RFR (XS): 8155635: C2: assert(flat != TypePtr::BOTTOM) failed: cannot alias-analyze an untyped ptr
vladimir.kozlov at oracle.com
Sat Apr 30 01:30:28 UTC 2016
On 4/29/16 5:24 PM, Vladimir Ivanov wrote:
> Thanks for the feedback, Vladimir.
> On 4/30/16 2:39 AM, Vladimir Kozlov wrote:
>> I am not comfortable with this fix. You may replace in(Base) != NULL
>> with TOP.
> Do you see any cases when it is possible?
> I don't see any sense in an absolute address with a valid heap base.
> I can check that in(Base) == in(Address) == NULL. It will fix the problem as well.
>> Also it should not be RAW pointer (TOP as Base) if it is created by
>> graph transformation from normal oop pointer.
>> I think we should track which pointers are really RAW when creating them.
>> Can you explain why we have such graph shape where we access memory
>> after a merge point and on one merged path has NULL as pointer to
>> object. There should be NULL check after merge before memory access in
>> such case.
> It's not necessarily a normal oop pointer. Double-register addressing mode is the source of such shapes. Consider the following example:
> Object o = (flag ? INSTANCE : null);
> long off = (flag ? F_OFFSET : ADDR);
> UNSAFE.getLong(o, off);
I think for this graph shape C2 type system gave up and drops type to general Ptr::BOTTOM because it does not know that 'off' can be address and not a normal offset on dead path where base is NULL. We
long l = flag ? o.field : UNSAFE.getLong(addr);
And for UNSAFE.getLong(addr) we generate Raw pointer address (make_unsafe_address()).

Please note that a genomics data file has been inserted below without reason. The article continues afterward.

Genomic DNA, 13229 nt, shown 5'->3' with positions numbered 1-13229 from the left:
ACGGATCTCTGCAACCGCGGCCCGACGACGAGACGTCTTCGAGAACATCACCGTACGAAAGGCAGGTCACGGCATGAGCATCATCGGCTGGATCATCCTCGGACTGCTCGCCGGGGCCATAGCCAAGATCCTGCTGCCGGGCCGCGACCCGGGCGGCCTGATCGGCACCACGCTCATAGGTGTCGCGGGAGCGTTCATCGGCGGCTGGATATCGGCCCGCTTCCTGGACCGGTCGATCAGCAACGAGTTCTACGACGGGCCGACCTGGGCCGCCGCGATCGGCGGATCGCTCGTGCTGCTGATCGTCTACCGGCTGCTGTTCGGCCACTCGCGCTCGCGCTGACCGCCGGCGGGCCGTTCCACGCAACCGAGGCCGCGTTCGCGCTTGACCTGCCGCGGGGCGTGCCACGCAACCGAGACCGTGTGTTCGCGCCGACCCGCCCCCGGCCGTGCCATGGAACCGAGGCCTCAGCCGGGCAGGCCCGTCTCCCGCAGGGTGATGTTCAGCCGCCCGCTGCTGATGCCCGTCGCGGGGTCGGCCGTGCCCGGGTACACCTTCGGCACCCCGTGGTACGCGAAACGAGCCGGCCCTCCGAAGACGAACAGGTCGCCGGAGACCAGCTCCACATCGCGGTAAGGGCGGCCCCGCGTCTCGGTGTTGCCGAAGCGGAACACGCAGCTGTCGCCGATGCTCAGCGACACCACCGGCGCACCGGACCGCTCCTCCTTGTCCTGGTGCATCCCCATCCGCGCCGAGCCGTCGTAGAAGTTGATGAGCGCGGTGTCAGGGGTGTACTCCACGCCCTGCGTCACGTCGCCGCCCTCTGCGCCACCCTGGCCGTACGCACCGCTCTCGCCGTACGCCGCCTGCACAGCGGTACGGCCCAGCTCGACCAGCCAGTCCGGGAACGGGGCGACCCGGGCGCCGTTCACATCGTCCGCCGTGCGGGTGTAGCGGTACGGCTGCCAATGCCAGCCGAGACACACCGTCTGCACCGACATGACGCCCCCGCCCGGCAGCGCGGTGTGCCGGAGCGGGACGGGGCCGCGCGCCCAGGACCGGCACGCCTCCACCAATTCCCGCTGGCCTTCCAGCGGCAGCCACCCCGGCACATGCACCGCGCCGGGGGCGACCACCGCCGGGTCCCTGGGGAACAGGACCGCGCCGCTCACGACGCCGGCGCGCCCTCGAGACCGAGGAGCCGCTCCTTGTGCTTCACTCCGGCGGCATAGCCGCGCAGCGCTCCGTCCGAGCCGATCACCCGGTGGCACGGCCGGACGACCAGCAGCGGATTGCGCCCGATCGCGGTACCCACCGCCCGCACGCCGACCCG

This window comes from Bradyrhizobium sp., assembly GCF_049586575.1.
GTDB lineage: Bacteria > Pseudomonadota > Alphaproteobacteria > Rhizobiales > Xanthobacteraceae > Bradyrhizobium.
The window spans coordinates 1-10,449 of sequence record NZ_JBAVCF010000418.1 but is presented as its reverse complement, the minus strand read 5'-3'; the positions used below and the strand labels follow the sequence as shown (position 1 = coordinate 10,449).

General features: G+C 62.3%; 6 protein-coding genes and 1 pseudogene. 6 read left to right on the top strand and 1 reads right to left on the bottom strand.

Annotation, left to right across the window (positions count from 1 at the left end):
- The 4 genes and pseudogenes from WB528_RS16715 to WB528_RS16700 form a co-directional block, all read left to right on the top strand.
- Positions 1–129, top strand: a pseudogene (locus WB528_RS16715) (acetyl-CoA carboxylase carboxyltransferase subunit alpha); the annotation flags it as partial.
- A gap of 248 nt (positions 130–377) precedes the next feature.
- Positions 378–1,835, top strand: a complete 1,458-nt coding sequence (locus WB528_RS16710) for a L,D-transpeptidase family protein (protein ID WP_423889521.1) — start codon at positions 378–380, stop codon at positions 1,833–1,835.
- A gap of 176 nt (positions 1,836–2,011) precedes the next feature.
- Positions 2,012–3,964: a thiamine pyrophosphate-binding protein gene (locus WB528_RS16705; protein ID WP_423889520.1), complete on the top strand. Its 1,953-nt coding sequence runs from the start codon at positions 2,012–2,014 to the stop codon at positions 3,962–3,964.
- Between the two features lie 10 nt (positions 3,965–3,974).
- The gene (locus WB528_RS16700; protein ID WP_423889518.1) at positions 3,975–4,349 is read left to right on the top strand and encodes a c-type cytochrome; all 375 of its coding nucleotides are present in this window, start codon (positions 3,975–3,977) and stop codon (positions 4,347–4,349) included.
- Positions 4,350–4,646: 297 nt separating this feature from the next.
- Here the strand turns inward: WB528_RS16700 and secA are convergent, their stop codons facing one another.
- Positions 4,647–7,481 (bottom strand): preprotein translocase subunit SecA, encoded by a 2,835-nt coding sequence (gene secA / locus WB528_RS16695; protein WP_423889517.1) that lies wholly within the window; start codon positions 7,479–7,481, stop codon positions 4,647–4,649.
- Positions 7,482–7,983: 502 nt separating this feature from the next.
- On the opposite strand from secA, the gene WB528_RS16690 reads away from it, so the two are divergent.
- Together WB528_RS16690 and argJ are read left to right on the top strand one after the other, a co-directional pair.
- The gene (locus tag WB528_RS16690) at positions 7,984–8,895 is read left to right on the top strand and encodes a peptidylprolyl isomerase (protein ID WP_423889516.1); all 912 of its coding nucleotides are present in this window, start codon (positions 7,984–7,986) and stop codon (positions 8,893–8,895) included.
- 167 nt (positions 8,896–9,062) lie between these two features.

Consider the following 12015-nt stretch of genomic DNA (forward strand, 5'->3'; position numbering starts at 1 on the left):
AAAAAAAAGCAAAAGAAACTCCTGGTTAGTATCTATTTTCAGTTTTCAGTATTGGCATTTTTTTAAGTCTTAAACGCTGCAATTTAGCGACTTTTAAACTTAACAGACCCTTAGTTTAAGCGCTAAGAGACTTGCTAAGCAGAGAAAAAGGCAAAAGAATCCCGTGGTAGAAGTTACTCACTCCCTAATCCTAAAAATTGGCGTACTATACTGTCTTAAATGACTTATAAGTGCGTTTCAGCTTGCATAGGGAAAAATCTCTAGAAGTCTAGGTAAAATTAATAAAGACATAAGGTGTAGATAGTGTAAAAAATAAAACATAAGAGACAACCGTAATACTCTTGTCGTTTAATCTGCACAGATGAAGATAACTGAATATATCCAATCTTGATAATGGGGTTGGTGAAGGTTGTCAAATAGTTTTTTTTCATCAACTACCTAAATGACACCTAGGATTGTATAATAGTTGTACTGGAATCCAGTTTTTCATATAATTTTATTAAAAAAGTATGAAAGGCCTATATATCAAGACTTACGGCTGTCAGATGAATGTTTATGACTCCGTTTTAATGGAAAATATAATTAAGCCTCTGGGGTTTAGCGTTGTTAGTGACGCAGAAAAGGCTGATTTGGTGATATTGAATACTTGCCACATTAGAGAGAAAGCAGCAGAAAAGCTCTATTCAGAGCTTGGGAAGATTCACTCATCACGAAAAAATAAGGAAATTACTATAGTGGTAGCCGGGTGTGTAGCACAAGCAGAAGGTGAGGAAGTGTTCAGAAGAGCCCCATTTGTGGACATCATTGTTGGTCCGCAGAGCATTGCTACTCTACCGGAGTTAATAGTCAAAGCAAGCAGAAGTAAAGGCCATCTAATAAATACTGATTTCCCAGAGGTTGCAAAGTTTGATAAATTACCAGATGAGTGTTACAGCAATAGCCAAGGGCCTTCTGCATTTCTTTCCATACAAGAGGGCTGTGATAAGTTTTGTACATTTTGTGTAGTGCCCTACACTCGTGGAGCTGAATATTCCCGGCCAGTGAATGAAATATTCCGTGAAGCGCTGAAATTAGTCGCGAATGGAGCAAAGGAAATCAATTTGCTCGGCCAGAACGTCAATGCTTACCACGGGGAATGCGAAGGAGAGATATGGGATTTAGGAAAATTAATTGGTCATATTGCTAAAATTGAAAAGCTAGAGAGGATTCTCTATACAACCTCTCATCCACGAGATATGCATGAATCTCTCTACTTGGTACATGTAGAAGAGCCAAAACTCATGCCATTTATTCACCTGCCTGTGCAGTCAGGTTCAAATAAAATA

What I am saying is that C2 treat long value as address only when it was used as direct parameter for unsafe. See LibraryCallKit::classify_unsafe_addr().
Who produces ADDR? May be we can't set flag to indicate that it is RAW address.
We should discuss it with John who is *the* expert in this.
> is translated into:
> LoadL mem (AddP (Phi #NULL #NonNull) off)
> If such AddP is split through the Phi, it turns into (AddP #NULL #NULL off) and (AddP #NonNull #NonNull off). The former is untyped and causes problems later.
> What I can't replicate is how X-shaped control flow eligible for SplitIf transformation is produced.
> In the failing case, initial null & exact type checks of an oop local (on OSR entry) merge into redundant X-shaped block. Unsafe accesses uses the local as a base later.
> Best regards,
> Vladimir Ivanov
>> On 4/29/16 4:11 PM, Vladimir Ivanov wrote:
>>> SplitIf transformation can produce untyped pointers when slitting AddP
>>> nodes for unsafe accesses through a Phi which
>>> merges non-null & null values:
>>> AddP ... (Phi (ConP #NULL) (CheckCastPP Oop:...:NotNull))
>>> Proposed fix is to enable oop pointer to raw pointer conversion for
>>> absolute addresses.
>>> I also experimented with blocking SplitIf transformation is such
>>> cases, but the transformation seems viable and
>>> considerably simplifies the graph: X-shaped control flow is untangled
>>> by eliminating redundant and the transformation
>>> sharpens types on both branches.
>>> I checked specifically how Phi merges raw & oop pointers after the
>>> split and it works fine.
>>> Testing: failing test, JPRT, RBT (hs-tier0-comp.js).
>>> Best regards,
>>> Vladimir Ivanov
>>> PS: though AddP (Phi #NULL #NotNull) shape is common, I wasn't able to
>>> write a simplified test case which triggers
>>> SplitIf transformation.
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